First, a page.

Obama is re-sworn in as President

The suggestion put forward yesterday by ResPublica think-tank that we can restore consumer trust and confidence in the financial system, or prevent the next crisis by requiring bankers to swear an oath seems excessively naïve.

Such a pledge trivializes the ethical issues that banks and their employees face in the real world.  It gives a false sense of confidence that implies that an expression of a few lines of moral platitudes will equip bankers to resist the temptations of short-term gain and rent-seeking behavior that are present in the financial services industry.

In fairness to ResPublica’s report on “Virtuous Baking” the bankers’ oath is just one of many otherwise quite reasonable proposals to address the moral decay that seems to be prevalent in some sections of the banking industry.

I don’t for a moment suggest that banking, or any other business for that matter, should not be governed by highest moral and ethical standards.  Indeed, the ResPublica report is written from Aristotelian ‘virtue theory’ perspective that could be applied as a resource for reforming the culture of the banking industry.  ‘Virtue theory’ recognizes that people’s needs are different and virtue in banking would be about meeting the diverse needs of all, not just the needs of the few.

The main contribution of the “Virtuous Banking” report is to bring the concepts of morality and ethical frameworks into public discourse.  Such discourse is laudable but we should be under no illusion that changing the culture of the financial services industry will be a long process. Taking an oath will not change an individual’s moral and ethical worldview or behaviour.  The only way ethical and moral conduct can be reintroduced back into the banking sector is if the people who work in the industry were to hold themselves intrinsically to the highest ethical and moral standards.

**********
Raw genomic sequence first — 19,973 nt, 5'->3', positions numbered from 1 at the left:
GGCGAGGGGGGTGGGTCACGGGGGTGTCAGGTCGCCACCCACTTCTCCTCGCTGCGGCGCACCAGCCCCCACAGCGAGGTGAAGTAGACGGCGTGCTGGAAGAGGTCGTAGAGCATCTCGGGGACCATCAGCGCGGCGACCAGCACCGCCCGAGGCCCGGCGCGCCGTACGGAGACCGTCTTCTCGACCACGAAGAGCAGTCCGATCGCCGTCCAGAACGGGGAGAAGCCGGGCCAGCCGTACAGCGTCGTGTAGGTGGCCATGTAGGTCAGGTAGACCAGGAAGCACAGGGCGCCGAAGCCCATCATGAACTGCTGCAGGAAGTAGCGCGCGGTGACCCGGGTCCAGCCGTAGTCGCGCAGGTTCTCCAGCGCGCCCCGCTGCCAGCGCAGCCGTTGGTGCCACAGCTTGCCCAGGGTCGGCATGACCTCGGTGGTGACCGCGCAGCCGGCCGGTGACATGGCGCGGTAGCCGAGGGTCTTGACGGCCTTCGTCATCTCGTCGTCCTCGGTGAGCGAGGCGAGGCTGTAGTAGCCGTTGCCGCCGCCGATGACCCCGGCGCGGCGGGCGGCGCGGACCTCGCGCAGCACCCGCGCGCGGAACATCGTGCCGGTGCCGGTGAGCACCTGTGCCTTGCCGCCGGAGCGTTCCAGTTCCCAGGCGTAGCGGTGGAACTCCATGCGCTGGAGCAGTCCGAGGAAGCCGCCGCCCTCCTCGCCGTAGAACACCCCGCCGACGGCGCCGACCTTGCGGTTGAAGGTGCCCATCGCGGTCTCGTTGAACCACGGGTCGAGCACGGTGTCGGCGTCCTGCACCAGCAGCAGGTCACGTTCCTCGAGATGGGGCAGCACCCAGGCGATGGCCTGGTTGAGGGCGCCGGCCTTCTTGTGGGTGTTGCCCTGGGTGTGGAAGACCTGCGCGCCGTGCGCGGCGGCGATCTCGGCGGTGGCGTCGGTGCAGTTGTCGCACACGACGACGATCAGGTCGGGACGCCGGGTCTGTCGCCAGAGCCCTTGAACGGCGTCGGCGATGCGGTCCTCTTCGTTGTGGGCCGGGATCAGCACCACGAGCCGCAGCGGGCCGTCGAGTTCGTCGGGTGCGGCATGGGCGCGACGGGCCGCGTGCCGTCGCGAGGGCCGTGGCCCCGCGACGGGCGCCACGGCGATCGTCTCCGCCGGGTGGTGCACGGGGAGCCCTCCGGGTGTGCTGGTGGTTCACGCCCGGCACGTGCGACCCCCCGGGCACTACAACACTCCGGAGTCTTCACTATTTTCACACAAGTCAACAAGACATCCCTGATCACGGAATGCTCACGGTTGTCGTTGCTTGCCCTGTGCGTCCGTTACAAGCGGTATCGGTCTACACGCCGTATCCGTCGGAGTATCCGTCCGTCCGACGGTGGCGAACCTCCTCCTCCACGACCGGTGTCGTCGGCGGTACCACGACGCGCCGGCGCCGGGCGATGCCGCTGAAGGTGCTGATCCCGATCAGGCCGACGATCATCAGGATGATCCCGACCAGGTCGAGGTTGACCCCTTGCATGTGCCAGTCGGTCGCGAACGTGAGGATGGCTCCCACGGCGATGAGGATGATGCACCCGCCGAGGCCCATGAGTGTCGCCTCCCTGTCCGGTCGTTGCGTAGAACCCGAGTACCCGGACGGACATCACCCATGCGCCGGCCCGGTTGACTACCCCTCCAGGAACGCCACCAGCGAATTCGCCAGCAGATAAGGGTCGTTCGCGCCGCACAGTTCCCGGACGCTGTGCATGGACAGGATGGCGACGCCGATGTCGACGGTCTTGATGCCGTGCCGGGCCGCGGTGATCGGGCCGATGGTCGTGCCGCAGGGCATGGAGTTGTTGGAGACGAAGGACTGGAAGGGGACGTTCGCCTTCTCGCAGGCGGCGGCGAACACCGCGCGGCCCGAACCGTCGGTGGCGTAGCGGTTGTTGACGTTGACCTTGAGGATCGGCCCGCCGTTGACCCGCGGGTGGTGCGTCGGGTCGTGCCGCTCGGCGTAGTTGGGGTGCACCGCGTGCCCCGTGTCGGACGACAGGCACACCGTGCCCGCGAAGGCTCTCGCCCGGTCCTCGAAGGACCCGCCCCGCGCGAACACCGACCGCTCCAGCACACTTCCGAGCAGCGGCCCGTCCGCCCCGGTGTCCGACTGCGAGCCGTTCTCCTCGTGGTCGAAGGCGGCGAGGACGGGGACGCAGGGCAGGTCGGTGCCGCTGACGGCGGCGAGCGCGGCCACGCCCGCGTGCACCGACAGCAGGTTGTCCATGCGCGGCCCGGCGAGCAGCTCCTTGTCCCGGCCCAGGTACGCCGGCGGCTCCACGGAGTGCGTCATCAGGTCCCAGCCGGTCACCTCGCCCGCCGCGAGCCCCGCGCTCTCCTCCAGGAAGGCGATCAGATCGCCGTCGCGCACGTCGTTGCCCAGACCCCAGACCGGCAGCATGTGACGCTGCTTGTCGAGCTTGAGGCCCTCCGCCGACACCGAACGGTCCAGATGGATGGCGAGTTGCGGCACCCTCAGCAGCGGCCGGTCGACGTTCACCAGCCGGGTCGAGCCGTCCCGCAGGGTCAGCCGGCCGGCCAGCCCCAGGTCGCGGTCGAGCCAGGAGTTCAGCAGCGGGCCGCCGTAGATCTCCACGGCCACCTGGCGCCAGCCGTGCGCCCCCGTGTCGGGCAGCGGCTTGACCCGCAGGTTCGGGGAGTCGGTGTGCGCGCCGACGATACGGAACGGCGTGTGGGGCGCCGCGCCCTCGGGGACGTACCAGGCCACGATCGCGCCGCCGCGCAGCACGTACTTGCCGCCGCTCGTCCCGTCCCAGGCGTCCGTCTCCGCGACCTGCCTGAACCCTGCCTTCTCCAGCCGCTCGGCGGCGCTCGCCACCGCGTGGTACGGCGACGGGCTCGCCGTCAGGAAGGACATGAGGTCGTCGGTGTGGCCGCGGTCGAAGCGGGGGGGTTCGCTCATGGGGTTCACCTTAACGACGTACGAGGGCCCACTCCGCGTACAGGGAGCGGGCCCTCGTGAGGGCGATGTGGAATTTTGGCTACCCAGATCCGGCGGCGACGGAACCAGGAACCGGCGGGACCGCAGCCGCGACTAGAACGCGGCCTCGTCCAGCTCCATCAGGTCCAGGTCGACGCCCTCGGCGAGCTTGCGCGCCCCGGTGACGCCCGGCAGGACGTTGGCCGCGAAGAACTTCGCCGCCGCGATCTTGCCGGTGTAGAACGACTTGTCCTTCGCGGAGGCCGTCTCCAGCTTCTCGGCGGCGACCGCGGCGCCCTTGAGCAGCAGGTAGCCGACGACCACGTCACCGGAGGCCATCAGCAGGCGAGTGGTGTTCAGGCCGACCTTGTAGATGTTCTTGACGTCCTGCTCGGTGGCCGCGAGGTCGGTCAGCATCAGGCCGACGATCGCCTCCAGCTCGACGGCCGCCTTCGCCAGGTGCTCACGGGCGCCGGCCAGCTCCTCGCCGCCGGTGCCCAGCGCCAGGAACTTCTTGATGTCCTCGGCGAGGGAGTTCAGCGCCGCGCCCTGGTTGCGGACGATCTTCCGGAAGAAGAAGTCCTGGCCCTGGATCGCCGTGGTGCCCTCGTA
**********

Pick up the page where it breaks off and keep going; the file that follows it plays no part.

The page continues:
Bankers operate within tight regulatory frameworks; the quickest way to drive behavioural change is therefore through regulatory interventions.  However, banking is already the most regulated industry known to man and regulation has not produced any sustainable change in the banks’ conduct.  One of the key problems with prevailing regulatory paradigms is that regulation limits managerial choice to reduce risk in the banking system, rather than focuses on regulating the drivers for managerial decision-making.

Market-based regulations that do not punish excellence but incentivize bankers to seriously think through the risk-return implications of their business decisions, will be good for the financial services industry and the economy as a whole.  A regulatory approach that makes banks and bankers liable for their decisions and actions through mechanisms such as bonus claw-back clauses will be more effective in reducing moral hazard at the systemic level and improving individual accountability at the micro level than taking a “Hippocratic” bankers’ oath.